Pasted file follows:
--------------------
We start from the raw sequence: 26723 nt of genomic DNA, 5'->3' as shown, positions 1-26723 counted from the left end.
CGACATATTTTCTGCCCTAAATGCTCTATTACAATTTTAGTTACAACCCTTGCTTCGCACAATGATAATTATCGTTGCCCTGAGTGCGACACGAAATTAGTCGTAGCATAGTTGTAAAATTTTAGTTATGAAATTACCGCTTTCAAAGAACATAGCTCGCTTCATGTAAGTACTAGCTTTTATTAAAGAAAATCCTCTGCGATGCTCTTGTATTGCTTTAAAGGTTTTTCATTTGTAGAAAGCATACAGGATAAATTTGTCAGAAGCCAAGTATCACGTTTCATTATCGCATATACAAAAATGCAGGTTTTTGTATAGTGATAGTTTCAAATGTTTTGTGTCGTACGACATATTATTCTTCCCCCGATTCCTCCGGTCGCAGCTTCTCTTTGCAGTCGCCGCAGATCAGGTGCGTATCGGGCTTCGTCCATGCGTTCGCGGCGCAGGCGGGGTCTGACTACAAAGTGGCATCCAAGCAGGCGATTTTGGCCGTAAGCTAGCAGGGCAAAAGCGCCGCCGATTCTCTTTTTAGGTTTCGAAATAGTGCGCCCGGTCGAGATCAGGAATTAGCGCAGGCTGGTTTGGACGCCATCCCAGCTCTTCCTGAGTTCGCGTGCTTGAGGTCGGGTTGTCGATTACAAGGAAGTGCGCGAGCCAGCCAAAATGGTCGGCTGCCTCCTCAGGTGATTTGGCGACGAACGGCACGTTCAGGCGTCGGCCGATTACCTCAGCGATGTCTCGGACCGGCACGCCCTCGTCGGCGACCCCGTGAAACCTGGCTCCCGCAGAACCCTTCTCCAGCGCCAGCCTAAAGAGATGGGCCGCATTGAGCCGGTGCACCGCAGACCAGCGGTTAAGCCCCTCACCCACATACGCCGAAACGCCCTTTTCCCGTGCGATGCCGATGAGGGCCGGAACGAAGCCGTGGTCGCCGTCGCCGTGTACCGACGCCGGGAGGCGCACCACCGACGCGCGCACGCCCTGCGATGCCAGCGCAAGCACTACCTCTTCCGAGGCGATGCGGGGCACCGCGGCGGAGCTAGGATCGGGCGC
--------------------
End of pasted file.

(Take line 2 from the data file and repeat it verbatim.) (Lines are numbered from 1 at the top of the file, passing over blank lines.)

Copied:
CGACATATTTTCTGCCCTAAATGCTCTATTACAATTTTAGTTACAACCCTTGCTTCGCACAATGATAATTATCGTTGCCCTGAGTGCGACACGAAATTAGTCGTAGCATAGTTGTAAAATTTTAGTTATGAAATTACCGCTTTCAAAGAACATAGCTCGCTTCATGTAAGTACTAGCTTTTATTAAAGAAAATCCTCTGCGATGCTCTTGTATTGCTTTAAAGGTTTTTCATTTGTAGAAAGCATACAGGATAAATTTGTCAGAAGCCAAGTATCACGTTTCATTATCGCATATACAAAAATGCAGGTTTTTGTATAGTGATAGTTTCAAATGTTTTGTGTCGTACGACATATTATTCTTCCCCCGATTCCTCCGGTCGCAGCTTCTCTTTGCAGTCGCCGCAGATCAGGTGCGTATCGGGCTTCGTCCATGCGTTCGCGGCGCAGGCGGGGTCTGACTACAAAGTGGCATCCAAGCAGGCGATTTTGGCCGTAAGCTAGCAGGGCAAAAGCGCCGCCGATTCTCTTTTTAGGTTTCGAAATAGTGCGCCCGGTCGAGATCAGGAATTAGCGCAGGCTGGTTTGGACGCCATCCCAGCTCTTCCTGAGTTCGCGTGCTTGAGGTCGGGTTGTCGATTACAAGGAAGTGCGCGAGCCAGCCAAAATGGTCGGCTGCCTCCTCAGGTGATTTGGCGACGAACGGCACGTTCAGGCGTCGGCCGATTACCTCAGCGATGTCTCGGACCGGCACGCCCTCGTCGGCGACCCCGTGAAACCTGGCTCCCGCAGAACCCTTCTCCAGCGCCAGCCTAAAGAGATGGGCCGCATTGAGCCGGTGCACCGCAGACCAGCGGTTAAGCCCCTCACCCACATACGCCGAAACGCCCTTTTCCCGTGCGATGCCGATGAGGGCCGGAACGAAGCCGTGGTCGCCGTCGCCGTGTACCGACGCCGGGAGGCGCACCACCGACGCGCGCACGCCCTGCGATGCCAGCGCAAGCACTACCTCTTCCGAGGCGATGCGGGGCACCGCGGCGGAGCTAGGATCGGGCGC